Effects of the Fiber and Tube Size
The protein adsorption on the reinforced scaffolds should be influenced by the size of the incorporated fibers and tubes as well. It has been proved that the amount of the adsorbed proteins on nanofibers, including total serum protein, fibronectin and vitronectin is much larger than that on microfibers because of the high surface area to volume ratio . In addition to the protein amount, the conformation of the adsorbed proteins is also affected by fiber diameter. Vertegel et al.  found that the structure and enzymatic activity of the adsorbed lysozyme was strongly influenced by the size of silica nanoparticles. Particularly, greater loss of a helicity and thus greater loss of enzyme activity were observed for the lysozyme adsorbed onto larger nanoparticles. This might be attributed to the divergent curvature for nanoparticles with different diameter. It has been proved that the protein-material interaction depends on the curvature of the material surface . Specifically, a small globular protein, namely albumin, demonstrated a native-like conformation on surfaces with high curvature yet became denatured upon binding to surfaces with low curvature; on the other hand, a rod-like shape protein, namely fibrinogen, was denatured on nanospheres with higher curvature (Fig. 5.5) .
Fig. 5.5 Schematic demonstrating control of protein conformation and orientation by surface curvature. Global albumin took native conformation on surfaces with lower curvature yet became denatured on surfaces with larger curvature. In contrast, rod-like fibrogen took native conformation on surfaces with larger curvature yet became denatured on surfaces with lower curvature 
Similarly, nanofibers of different diameter are different in surface curvature. More complex surface curvatures are encountered by nanotubes. In addition to the divergent curvature caused by diameters, their inner surface and outer surface may have totally divergent curvature even for the same tubes. Therefore, it is reasonably claimed that the incorporated fibers and tubes in the fiber/tube reinforced scaffolds should regulate the protein adsorption via their fiber or tube size. Li et al.  employed CNT compacts to study the protein adsorption in 10% fetal bovine serum and found that CNT could adsorb more proteins including bone-inducing proteins. Enhanced protein adsorption was also observed by other groups . The suggested mechanism is that the dimensionality of CNT is comparable with that of natural ECM proteins in addition to the increased specific area [36, 37]. Despite the increased protein amount, the conformational changes in both secondary and tertiary structures of the adsorbed proteins might be rendered on carbon nanotubes surface [38, 39], which may be advantageous or disadvantageous to cell responses. To more clearly uncover the controlling mechanism for protein adsorption by nanotube size, Shen et al.  investigated the interaction between human serum albumin and carbon nanotubes by using dynamics simulations. They found that the interaction between albumin and carbon nanotubes becomes strengthened with the increase of tube diameter. Furthermore, the atoms near the tube wall rearrange to fit the curving surfaces of carbon nanotubes; thereby, the final conformation and orientation of albumin are altered on the tubes and exhibit curvature-dependence (Fig. 5.6) . There is an interesting observation about the effect of fiber diameter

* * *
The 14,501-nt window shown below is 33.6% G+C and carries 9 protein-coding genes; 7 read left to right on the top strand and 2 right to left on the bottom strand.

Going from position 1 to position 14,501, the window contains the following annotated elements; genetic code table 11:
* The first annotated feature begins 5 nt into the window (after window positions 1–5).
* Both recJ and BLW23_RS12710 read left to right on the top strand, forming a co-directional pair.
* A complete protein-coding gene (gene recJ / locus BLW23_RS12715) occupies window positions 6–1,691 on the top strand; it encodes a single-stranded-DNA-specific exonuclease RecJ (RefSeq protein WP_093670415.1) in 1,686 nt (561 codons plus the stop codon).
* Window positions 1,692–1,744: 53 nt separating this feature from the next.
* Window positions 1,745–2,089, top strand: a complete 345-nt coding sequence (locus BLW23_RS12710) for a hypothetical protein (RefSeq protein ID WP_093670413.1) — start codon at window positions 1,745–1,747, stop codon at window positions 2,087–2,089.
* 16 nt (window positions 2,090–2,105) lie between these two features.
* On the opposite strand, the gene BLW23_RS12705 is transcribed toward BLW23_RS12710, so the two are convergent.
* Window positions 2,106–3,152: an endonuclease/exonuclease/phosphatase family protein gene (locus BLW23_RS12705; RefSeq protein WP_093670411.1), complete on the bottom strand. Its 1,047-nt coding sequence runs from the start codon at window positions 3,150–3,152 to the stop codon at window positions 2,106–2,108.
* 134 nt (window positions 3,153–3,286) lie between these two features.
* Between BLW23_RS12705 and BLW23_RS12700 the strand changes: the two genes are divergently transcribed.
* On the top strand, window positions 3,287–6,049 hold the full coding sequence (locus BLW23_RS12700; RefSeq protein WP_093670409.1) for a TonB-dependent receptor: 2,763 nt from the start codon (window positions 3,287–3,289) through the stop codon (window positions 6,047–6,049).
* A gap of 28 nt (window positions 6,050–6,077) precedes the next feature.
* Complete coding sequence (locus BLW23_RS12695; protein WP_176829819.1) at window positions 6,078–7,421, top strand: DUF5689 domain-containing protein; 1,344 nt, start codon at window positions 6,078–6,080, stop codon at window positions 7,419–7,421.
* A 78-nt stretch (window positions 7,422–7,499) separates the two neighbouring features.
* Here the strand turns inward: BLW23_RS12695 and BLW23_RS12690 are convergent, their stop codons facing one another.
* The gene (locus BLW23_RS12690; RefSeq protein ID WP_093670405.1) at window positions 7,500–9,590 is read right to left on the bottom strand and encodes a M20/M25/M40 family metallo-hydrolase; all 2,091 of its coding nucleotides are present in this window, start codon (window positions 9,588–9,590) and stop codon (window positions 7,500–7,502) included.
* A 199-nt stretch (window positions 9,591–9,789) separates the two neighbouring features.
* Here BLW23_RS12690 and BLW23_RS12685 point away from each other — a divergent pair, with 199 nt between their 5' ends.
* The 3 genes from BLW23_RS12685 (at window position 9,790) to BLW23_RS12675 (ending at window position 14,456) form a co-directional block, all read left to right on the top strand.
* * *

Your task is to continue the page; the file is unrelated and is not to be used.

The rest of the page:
Fig. 5.6 The final conformations (left) of the adsorbed human serum albumin on carbon nanotubes of different diameters and the corresponding residues (right), including basic residues (blue), acidic residues (red), non-polar residues (gray) and polar residues (green) 
Fig. 5.7 Schematic of the protein adsorption mechanism 
on protein adsorption. It is found that the protein amount adsorbed on random nanofibrous scaffolds increased with the decrease of fiber diameter , whereas on homogenously aligned nanofibrous scaffolds, similar protein amount was observed regardless of the fiber diameter . This suggests that protein adsorption is regulated by fiber alignment as well.